HPotter

Dynamic Momentum Index (DMI)

This indicator plots Dynamic Momentum Index indicator. The Dynamic Momentum
Index (DMI) was developed by Tushar Chande and Stanley Kroll. The indicator
is covered in detail in their book The New Technical Trader.
The DMI is identical to Welles Wilder`s Relative Strength Index except the
number of periods is variable rather than fixed. The variability of the time
periods used in the DMI is controlled by the recent volatility of prices.
The more volatile the prices, the more sensitive the DMI is to price changes.
In other words, the DMI will use more time periods during quiet markets, and
less during active markets. The maximum time periods the DMI can reach is 30
and the minimum is 3. This calculation method is similar to the Variable
Moving Average, also developed by Tushar Chande.
The advantage of using a variable length time period when calculating the RSI
is that it overcomes the negative effects of smoothing, which often obscure short-term moves.
The volatility index used in controlling the time periods in the DMI is based
on a calculation using a five period standard deviation and a ten period average
of the standard deviation.
סקריפט קוד פתוח

In true TradingView spirit, the author of this script has published it open-source, so traders can understand and verify it. Cheers to the author! You may use it for free, but reuse of this code in a publication is governed by House Rules. You can favorite it to use it on a chart.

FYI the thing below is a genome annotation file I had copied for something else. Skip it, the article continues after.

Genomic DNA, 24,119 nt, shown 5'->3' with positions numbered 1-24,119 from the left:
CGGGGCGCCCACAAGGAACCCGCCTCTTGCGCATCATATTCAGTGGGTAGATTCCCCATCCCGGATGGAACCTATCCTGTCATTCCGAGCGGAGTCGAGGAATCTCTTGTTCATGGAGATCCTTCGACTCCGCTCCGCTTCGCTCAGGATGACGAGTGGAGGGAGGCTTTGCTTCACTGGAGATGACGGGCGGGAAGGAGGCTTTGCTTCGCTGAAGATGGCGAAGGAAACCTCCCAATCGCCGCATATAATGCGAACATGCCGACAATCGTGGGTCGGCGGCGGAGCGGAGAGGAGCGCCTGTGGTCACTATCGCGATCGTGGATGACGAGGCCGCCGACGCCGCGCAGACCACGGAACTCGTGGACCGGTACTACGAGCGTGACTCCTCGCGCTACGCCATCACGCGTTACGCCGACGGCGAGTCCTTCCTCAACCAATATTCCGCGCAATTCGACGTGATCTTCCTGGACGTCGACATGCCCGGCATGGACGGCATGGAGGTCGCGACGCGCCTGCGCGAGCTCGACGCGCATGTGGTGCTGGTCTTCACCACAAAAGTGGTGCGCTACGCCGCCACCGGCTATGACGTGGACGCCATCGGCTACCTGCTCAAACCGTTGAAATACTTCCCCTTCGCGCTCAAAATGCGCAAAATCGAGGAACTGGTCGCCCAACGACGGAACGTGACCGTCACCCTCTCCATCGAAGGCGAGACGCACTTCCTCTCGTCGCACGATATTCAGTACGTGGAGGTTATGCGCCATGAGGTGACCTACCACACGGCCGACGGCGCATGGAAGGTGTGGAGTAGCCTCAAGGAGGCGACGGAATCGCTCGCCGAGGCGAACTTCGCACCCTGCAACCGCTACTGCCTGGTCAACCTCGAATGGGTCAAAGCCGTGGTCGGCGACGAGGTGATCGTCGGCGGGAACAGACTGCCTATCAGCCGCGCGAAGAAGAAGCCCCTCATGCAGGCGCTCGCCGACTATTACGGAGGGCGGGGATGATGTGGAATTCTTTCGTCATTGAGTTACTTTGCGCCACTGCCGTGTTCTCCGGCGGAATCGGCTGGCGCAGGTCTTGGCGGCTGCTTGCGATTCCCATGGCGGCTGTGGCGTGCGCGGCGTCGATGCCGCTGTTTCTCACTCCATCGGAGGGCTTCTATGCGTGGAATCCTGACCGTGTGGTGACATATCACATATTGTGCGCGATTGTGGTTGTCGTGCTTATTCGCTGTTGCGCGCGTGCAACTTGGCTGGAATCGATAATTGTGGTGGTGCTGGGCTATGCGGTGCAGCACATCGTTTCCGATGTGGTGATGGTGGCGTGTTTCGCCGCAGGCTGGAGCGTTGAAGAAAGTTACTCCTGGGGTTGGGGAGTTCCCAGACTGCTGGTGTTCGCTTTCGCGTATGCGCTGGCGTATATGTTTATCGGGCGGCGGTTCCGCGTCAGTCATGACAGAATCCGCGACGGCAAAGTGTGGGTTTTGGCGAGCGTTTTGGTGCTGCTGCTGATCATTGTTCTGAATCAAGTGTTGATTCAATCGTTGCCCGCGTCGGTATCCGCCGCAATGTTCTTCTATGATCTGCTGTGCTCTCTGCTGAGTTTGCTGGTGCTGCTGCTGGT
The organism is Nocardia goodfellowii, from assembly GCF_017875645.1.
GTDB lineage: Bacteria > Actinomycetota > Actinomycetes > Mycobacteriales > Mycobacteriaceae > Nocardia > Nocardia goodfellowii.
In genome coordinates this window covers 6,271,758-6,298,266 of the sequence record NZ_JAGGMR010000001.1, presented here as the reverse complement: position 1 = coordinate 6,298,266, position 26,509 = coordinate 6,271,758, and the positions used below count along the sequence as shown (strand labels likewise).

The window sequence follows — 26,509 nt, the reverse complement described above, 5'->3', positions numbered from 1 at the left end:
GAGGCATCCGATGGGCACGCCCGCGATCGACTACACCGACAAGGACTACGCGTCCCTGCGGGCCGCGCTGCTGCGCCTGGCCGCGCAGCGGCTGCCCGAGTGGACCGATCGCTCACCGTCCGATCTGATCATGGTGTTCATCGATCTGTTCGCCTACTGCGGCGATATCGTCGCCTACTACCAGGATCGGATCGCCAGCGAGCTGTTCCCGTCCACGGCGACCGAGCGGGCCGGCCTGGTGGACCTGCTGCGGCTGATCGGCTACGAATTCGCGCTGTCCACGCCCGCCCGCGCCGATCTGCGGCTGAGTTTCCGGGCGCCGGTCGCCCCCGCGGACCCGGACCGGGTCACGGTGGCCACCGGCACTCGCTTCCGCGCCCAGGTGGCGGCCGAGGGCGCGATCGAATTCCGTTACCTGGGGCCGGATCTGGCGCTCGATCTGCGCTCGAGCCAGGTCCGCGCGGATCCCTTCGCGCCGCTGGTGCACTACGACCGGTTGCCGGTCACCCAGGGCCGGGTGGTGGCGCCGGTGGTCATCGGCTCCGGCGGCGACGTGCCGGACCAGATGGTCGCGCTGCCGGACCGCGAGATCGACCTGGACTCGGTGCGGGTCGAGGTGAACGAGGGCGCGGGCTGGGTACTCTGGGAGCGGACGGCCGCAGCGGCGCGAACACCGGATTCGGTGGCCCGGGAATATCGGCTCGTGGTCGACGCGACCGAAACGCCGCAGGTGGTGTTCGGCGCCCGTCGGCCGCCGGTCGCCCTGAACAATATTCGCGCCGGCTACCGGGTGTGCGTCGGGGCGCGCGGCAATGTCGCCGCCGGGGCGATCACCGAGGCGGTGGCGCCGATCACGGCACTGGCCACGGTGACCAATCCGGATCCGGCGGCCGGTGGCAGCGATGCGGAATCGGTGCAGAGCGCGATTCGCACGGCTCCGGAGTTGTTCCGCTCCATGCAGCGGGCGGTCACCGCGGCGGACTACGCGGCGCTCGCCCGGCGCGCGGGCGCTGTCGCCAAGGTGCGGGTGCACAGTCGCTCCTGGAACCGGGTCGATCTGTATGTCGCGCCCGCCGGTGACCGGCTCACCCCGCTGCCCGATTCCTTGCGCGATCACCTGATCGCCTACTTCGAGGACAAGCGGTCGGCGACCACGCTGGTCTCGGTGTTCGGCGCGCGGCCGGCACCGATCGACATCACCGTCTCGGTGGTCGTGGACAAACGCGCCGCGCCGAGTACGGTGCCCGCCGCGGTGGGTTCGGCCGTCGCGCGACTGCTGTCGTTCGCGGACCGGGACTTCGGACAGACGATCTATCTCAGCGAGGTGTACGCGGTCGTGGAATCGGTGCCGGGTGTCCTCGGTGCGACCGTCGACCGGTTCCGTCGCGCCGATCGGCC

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////////////////////////////////////////////////////////////
//  Copyright by HPotter v1.0 24/04/2014
// This indicator plots Dynamic Momentum Index indicator. The Dynamic Momentum 
// Index (DMI) was developed by Tushar Chande and Stanley Kroll. The indicator 
// is covered in detail in their book The New Technical Trader.
// The DMI is identical to Welles Wilder`s Relative Strength Index except the 
// number of periods is variable rather than fixed. The variability of the time 
// periods used in the DMI is controlled by the recent volatility of prices. 
// The more volatile the prices, the more sensitive the DMI is to price changes. 
// In other words, the DMI will use more time periods during quiet markets, and 
// less during active markets. The maximum time periods the DMI can reach is 30 
// and the minimum is 3. This calculation method is similar to the Variable 
// Moving Average, also developed by Tushar Chande.
// The advantage of using a variable length time period when calculating the RSI 
// is that it overcomes the negative effects of smoothing, which often obscure short-term moves.
// The volatility index used in controlling the time periods in the DMI is based 
// on a calculation using a five period standard deviation and a ten period average 
// of the standard deviation.
////////////////////////////////////////////////////////////
study(title = "Dynamic Momentum Index (DMI) ")
RSILen = input(14, minval=1)
BuyZone = input(30, minval=1)
SellZone = input(70, minval=1)
UpLimit = input(30, minval=1)
LoLimit = input(5, minval=1)
bbz = hline(0, color=gray, linestyle=dashed)
bz = hline(BuyZone, color=green, linestyle=line)
sz = hline(SellZone, color=red, linestyle=line)
ssz = hline(100, color=gray, linestyle=line)
xStdDev = stdev(close, 5) 
xSMAStdDev = sma(xStdDev, 10)
DTime = round(14 / xSMAStdDev - 0.5)
xDMI = iff(DTime > UpLimit, UpLimit,
            iff(DTime < LoLimit, LoLimit, DTime))
xRSI = rsi(xDMI, RSILen)
pl = plot(xRSI, style=line, linewidth=1, color=blue)
fill(bz, bbz, color=green)
fill(sz, ssz, color=red)
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